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Presentation on theme: "Packaging."— Presentation transcript:

1 Packaging

2 Packaging Requirements
Desired package properties Electrical: Low parasitics Mechanical: Reliable and robust Thermal: Efficient heat removal Economical: Cheap Wire bonding Only periphery of chip available for IO connections Mechanical bonding of one pin at a time (sequential) Cooling from back of chip High inductance (~1nH) More about packaging:

3 Chip to package connection
Flip-chip Whole chip area available for IO connections Automatic alignment One step process (parallel) Cooling via balls (front) and back if required Thermal matching between chip and substrate required Low inductance (~0.1nH)

4 Bonding Techniques

5 Tape-Automated Bonding (TAB)

6 New package types BGA (Ball Grid Array) CSP (Chip scale Packaging)
Small solder balls to connect to board small High pin count Cheap Low inductance CSP (Chip scale Packaging) Similar to BGA Very small packages Package inductance: 1 - 5 nH

7 Flip-Chip Bonding

8 Package-to-Board Interconnect

9 Package Types Through-hole vs. surface mount
From Adnan Aziz

10 Chip-to-Package Bonding
Traditionally, chip is surrounded by pad frame Metal pads on 100 – 200 mm pitch Gold bond wires attach pads to package Lead frame distributes signals in package Metal heat spreader helps with cooling From Adnan Aziz

11 Advanced Packages Bond wires contribute parasitic inductance
Fancy packages have many signal, power layers Like tiny printed circuit boards Flip-chip places connections across surface of die rather than around periphery Top level metal pads covered with solder balls Chip flips upside down Carefully aligned to package (done blind!) Heated to melt balls Also called C4 (Controlled Collapse Chip Connection) From Adnan Aziz

12 Package Parasitics Use many VDD, GND in parallel Inductance, IDD
From Adnan Aziz

13 Signal Interface Transfer of IC signals to PCB Package inductance.
PCB wire capacitance. L - C resonator circuit generating oscillations. Transmission line effects may generate reflections Cross-talk via mutual inductance L C Package Chip PCB trace L-C Oscillation Z Transmission line reflections R f =1/(2p(LC)1/2) L = 10 nH C = 10 pF f = ~500MHz

14 Package Parameters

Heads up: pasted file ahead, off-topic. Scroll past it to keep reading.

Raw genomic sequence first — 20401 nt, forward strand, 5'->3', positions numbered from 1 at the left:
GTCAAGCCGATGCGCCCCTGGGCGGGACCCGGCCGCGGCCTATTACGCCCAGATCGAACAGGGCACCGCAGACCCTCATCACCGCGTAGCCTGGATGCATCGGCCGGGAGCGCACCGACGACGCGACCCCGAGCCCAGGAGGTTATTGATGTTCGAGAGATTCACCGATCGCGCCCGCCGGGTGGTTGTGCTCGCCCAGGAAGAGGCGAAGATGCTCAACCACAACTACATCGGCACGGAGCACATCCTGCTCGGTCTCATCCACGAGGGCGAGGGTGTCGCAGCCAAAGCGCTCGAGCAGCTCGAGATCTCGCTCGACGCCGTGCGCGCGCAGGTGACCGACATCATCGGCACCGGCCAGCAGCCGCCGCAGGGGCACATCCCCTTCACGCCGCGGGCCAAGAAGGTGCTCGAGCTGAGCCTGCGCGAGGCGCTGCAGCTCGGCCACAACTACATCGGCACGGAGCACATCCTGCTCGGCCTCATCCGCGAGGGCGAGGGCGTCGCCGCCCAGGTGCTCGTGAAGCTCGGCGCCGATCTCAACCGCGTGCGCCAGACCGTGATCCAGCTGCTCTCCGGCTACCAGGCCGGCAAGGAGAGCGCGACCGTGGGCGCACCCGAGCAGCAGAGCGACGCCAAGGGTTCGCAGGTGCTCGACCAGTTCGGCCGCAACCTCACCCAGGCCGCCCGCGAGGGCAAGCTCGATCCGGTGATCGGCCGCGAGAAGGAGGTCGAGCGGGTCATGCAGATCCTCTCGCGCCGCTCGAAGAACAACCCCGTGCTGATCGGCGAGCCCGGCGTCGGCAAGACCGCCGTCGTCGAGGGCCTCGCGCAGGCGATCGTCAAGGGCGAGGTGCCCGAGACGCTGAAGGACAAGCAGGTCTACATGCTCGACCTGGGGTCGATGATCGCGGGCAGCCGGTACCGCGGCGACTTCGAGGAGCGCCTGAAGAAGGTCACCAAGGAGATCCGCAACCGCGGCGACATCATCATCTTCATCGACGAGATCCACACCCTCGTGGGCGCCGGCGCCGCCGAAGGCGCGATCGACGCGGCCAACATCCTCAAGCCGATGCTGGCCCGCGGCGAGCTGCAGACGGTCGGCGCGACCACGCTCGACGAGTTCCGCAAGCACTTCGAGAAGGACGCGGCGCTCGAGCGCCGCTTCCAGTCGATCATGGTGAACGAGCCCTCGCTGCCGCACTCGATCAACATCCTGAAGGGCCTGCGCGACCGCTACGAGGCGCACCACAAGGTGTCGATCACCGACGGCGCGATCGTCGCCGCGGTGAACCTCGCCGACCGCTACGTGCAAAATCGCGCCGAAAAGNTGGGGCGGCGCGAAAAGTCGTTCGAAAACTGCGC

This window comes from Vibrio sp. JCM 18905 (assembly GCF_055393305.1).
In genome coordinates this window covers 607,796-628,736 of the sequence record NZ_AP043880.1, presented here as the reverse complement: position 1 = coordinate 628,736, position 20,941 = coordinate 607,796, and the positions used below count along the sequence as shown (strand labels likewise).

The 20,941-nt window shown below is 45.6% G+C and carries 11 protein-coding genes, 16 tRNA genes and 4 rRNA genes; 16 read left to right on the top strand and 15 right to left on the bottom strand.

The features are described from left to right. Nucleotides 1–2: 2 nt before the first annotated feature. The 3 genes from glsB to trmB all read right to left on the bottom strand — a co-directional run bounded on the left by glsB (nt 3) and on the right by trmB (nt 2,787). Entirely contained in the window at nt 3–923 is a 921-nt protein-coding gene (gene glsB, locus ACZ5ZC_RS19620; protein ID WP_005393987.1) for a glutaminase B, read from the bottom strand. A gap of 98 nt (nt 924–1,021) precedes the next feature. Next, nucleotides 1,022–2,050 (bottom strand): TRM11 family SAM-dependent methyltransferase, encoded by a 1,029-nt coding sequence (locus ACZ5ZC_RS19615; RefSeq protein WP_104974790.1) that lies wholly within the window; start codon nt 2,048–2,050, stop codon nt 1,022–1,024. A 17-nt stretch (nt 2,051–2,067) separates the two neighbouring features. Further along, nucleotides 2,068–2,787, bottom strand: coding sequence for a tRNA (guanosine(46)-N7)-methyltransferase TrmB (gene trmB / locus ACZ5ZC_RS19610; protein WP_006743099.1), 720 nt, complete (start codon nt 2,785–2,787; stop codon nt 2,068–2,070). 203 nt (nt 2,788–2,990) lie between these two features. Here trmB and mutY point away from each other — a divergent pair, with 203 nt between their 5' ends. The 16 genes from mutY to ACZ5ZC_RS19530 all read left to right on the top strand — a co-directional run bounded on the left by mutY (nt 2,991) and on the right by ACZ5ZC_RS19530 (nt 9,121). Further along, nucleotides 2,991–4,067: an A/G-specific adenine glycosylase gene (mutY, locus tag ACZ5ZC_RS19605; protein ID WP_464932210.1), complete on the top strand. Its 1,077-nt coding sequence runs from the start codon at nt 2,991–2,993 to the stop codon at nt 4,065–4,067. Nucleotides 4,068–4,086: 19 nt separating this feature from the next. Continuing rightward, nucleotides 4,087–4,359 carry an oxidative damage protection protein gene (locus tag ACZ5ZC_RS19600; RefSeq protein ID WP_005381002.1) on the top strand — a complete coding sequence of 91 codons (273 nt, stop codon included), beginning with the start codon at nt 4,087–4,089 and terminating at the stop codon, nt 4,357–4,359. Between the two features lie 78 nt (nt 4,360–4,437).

15 Package Parameters

16 Package Parameters 2000 Summary of Intel’s Package I/O Lead Electrical Parasitics for Multilayer Packages

17 Packaging Faults Small Ball Chip Scale Packages (CSP) Open

18 Packaging Faults CSP Assembly on 6 mil Via in 12 mil pad Void over via structure

19 Miniaturisation of Electronic Systems
Enabling Technologies : SOC High Density Interconnection technologies SIP – “System-in-a-package” From ECE 407/507 University of Arizona

20 The Interconnection gap
Improvement in density of standard interconnection and packaging technologies is much slower than the IC trends IC scaling Time Size scaling PCB scaling Advanced PCB Laser via Interconnect Gap From ECE 407/507 University of Arizona

21 The Interconnection gap
Requires new high density Interconnect technologies PCB scaling Advanced PCB Size scaling Thin film lithography based Interconnect technology IC scaling Reduced Gap Time From ECE 407/507 University of Arizona

22 SoC has to overcome… Technical Challenges: Business Challenges:
Increased System Complexity. Integration of heterogeneous IC technologies. Lack of design and test methodologies. Business Challenges: Long Design and test cycles High risk investment Hence time to market. Solution System-in-a-Package From ECE 407/507 University of Arizona

23 Multi-Chip Modules

24 Multiple Chip Module (MCM)
Increase integration level of system (smaller size) Decrease loading of external signals > higher performance No packaging of individual chips Problems with known good die: Single chip fault coverage: 95% MCM yield with 10 chips: (0.95)10 = 60% Problems with cooling Still expensive

25 Complete PC in MCM

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